So obviously since we are working with Foucault, through, Carter, we are getting a sociological account of what the Protestant Reformation was in the slide of history (and ‘counterhistory’). Nevertheless, I find the perspective interesting indeed. I have read other treatments that see the seedlings for modernity in the spirit of the Protestant Reformation, but this is a pretty explicit account of that; and it is something that I think has teeth to it. Of course the only thing I would want to qualify is the Foucauldian idea of ‘self-realization,’ instead, more theologically, I think the Protestant Reformation was more about a Christ-realization, and a return to him as the immediate sovereign over his church rather than the church as the sovereign.
But I think this kind of, if you will, apocalyptic turn to the subject of Christ and its throwing off of an artificial superstructure of authority over the masses is the very kind of “counterhistory” that the church offers over against the polis (‘city of man’) that is ensconced within the darkness of its own heart. Try as society may they have no real “counterhistory,” they might find resonance with the spirit, say of the Protestant Reformation, on a purely sociological understanding, but without the vertical inbreaking power of the resurrection operative in such movements (against racism, among other systemic evils) all we’ll end up with is a kind of dualistic symmetrical Manichean type of struggle we see currently taking place between Altright and Antifa; violence against violence (which is simply an extension and logical conclusion to the ideals driving both sides).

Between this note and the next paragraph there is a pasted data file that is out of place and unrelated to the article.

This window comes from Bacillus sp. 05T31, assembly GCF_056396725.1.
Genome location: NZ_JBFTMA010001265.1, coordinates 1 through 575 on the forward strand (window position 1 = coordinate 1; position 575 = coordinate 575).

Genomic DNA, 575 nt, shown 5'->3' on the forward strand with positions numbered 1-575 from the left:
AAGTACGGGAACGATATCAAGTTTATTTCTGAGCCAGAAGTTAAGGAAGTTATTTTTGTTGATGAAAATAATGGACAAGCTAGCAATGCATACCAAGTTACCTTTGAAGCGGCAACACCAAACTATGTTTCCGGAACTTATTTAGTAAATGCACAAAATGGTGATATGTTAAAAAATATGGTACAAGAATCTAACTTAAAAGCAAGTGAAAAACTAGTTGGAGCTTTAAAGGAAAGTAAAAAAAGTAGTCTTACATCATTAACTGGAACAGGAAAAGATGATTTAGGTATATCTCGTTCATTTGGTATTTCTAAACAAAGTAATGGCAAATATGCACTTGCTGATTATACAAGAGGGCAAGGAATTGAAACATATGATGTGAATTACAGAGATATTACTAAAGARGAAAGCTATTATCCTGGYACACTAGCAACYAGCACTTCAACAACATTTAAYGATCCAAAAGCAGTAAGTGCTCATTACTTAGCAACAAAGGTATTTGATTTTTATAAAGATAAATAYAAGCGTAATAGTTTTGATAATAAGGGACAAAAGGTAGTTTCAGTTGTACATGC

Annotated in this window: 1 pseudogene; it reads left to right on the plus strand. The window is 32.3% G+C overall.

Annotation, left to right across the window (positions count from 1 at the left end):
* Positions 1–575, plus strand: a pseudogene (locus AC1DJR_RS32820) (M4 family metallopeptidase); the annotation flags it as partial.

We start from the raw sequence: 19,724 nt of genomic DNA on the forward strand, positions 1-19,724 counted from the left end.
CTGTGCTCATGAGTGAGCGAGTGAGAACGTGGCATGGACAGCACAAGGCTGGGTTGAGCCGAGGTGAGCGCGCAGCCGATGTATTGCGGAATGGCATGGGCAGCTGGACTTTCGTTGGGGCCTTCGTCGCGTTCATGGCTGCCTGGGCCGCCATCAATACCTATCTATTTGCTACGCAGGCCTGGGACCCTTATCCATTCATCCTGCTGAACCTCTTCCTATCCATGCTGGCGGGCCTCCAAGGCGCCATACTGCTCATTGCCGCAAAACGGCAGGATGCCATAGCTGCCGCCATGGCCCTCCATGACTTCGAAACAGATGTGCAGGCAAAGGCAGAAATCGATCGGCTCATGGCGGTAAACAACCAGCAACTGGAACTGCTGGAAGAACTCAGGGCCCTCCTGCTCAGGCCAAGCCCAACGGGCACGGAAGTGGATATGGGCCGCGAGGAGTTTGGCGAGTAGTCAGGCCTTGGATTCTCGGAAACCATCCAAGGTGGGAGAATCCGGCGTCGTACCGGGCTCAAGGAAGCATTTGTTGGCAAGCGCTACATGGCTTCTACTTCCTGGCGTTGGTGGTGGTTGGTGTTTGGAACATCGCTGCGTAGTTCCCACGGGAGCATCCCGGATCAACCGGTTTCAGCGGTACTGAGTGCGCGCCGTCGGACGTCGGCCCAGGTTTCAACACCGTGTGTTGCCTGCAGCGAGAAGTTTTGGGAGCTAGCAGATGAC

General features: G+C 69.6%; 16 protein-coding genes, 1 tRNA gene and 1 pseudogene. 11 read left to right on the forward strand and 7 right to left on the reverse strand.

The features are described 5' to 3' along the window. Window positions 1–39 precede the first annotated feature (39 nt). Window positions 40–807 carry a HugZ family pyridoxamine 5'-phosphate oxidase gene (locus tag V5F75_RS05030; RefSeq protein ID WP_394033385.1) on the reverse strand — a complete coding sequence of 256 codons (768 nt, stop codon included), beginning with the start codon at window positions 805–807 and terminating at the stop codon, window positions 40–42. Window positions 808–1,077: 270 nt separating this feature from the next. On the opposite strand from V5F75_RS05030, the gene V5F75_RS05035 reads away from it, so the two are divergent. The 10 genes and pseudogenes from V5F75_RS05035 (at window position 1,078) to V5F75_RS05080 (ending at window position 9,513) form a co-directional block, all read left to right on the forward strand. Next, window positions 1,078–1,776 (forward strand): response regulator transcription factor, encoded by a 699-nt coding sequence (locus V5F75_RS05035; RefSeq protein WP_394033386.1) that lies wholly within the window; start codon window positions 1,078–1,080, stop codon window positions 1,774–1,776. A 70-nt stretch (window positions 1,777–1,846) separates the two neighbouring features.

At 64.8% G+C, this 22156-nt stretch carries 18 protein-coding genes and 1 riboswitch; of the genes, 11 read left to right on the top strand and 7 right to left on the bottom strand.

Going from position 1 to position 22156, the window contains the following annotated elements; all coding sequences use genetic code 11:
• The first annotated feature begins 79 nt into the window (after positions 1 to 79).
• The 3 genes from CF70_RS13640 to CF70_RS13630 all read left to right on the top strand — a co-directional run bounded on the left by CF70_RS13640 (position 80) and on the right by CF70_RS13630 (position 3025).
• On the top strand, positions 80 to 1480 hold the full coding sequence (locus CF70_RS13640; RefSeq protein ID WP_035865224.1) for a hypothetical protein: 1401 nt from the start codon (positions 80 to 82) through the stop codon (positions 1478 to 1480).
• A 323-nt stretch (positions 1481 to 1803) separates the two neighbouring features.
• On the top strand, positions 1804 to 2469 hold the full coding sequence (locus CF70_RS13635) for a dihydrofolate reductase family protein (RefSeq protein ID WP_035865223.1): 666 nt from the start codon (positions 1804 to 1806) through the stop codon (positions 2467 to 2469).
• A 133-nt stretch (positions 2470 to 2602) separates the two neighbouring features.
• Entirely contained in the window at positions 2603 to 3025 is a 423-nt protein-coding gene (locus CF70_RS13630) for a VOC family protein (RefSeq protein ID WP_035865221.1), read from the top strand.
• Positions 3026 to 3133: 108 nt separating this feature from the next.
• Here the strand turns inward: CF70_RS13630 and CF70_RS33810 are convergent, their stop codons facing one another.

Christians are the only ones who can genuinely offer a counterhistory to the history of man apart from Christ. We can offer them a new history by bearing witness to the inbreaking and coming Kingdom of God in Jesus Christ. Indeed, it is this history that the world has always been ‘purposed’ for in the election of God in Christ; in God’s choice to freely be for us and with us. As I have in my sidebar from David Fergusson “the world was made so that Christ might be born,” as such if there is a counterhistory to be realized it is the one that reverses and recreates, in the resurrection of God in Christ, the violent bloody world we see all around us and in us. The only reality that can and will bring concrete change is the power of God that breaks into the hearts of men and women boys and girls and replaces their hearts of stone with hearts of flesh that pump in and from the living heart of God in Christ with his shed blood; the ‘life is in the blood.’ This might sound like a platitude, but it isn’t, it’s the truth, but I’m afraid it’s a truth that has unfortunately become a platitude indeed for many in the evangelical church (and other churches) in North America.
If we are to bear witness to the power of God, in concrete ways, genuine Christianity will stand in solidarity with the oppressed among us. We will walk as if the Kingdom of God in Christ has come; the Kingdom made up of every tribe, tongue, and nation where all are one in Christ; where there is neither Jew nor Greek, male nor female. Let God be true and every man a liar. Come quickly Jesus.
 J Kameron Carter, Race: A Theological Account (Oxford: Oxford University Press, 2008), loc 1729 kindle.